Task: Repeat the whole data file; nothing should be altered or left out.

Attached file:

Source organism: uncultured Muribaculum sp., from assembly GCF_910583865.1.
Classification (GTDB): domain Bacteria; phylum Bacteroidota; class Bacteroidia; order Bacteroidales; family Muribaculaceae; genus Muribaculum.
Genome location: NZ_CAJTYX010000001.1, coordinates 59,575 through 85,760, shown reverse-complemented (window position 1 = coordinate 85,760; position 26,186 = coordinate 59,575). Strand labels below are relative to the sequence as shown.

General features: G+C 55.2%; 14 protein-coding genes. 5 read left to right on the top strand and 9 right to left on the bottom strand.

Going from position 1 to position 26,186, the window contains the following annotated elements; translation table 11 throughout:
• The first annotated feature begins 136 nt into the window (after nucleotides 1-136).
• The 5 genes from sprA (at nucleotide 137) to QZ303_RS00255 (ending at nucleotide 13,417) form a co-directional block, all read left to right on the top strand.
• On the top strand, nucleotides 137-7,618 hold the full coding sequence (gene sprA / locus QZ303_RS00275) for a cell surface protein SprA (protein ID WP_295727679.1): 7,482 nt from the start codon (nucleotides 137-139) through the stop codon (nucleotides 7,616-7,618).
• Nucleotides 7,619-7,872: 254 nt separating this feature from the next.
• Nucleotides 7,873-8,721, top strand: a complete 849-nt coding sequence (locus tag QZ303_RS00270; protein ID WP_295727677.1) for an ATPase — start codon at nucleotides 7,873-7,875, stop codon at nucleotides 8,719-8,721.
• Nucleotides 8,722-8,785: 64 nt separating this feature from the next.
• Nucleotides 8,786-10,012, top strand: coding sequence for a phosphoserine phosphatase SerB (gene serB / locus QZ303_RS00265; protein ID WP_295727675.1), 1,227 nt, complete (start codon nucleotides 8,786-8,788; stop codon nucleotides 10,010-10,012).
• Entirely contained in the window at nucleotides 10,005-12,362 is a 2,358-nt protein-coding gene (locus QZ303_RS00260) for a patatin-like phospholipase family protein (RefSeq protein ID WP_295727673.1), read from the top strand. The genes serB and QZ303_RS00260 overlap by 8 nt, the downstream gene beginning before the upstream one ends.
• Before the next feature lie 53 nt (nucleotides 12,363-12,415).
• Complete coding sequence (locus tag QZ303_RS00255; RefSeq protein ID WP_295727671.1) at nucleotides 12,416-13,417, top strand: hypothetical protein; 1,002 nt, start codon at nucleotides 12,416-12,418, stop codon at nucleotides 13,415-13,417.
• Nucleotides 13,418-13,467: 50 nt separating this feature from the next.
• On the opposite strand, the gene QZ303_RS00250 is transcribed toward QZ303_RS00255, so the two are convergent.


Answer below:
Source organism: uncultured Muribaculum sp., from assembly GCF_910583865.1.
Classification (GTDB): domain Bacteria; phylum Bacteroidota; class Bacteroidia; order Bacteroidales; family Muribaculaceae; genus Muribaculum.
Genome location: NZ_CAJTYX010000001.1, coordinates 59,575 through 85,760, shown reverse-complemented (window position 1 = coordinate 85,760; position 26,186 = coordinate 59,575). Strand labels below are relative to the sequence as shown.

General features: G+C 55.2%; 14 protein-coding genes. 5 read left to right on the top strand and 9 right to left on the bottom strand.

Going from position 1 to position 26,186, the window contains the following annotated elements; translation table 11 throughout:
• The first annotated feature begins 136 nt into the window (after nucleotides 1-136).
• The 5 genes from sprA (at nucleotide 137) to QZ303_RS00255 (ending at nucleotide 13,417) form a co-directional block, all read left to right on the top strand.
• On the top strand, nucleotides 137-7,618 hold the full coding sequence (gene sprA / locus QZ303_RS00275) for a cell surface protein SprA (protein ID WP_295727679.1): 7,482 nt from the start codon (nucleotides 137-139) through the stop codon (nucleotides 7,616-7,618).
• Nucleotides 7,619-7,872: 254 nt separating this feature from the next.
• Nucleotides 7,873-8,721, top strand: a complete 849-nt coding sequence (locus tag QZ303_RS00270; protein ID WP_295727677.1) for an ATPase — start codon at nucleotides 7,873-7,875, stop codon at nucleotides 8,719-8,721.
• Nucleotides 8,722-8,785: 64 nt separating this feature from the next.
• Nucleotides 8,786-10,012, top strand: coding sequence for a phosphoserine phosphatase SerB (gene serB / locus QZ303_RS00265; protein ID WP_295727675.1), 1,227 nt, complete (start codon nucleotides 8,786-8,788; stop codon nucleotides 10,010-10,012).
• Entirely contained in the window at nucleotides 10,005-12,362 is a 2,358-nt protein-coding gene (locus QZ303_RS00260) for a patatin-like phospholipase family protein (RefSeq protein ID WP_295727673.1), read from the top strand. The genes serB and QZ303_RS00260 overlap by 8 nt, the downstream gene beginning before the upstream one ends.
• Before the next feature lie 53 nt (nucleotides 12,363-12,415).
• Complete coding sequence (locus tag QZ303_RS00255; RefSeq protein ID WP_295727671.1) at nucleotides 12,416-13,417, top strand: hypothetical protein; 1,002 nt, start codon at nucleotides 12,416-12,418, stop codon at nucleotides 13,415-13,417.
• Nucleotides 13,418-13,467: 50 nt separating this feature from the next.
• On the opposite strand, the gene QZ303_RS00250 is transcribed toward QZ303_RS00255, so the two are convergent.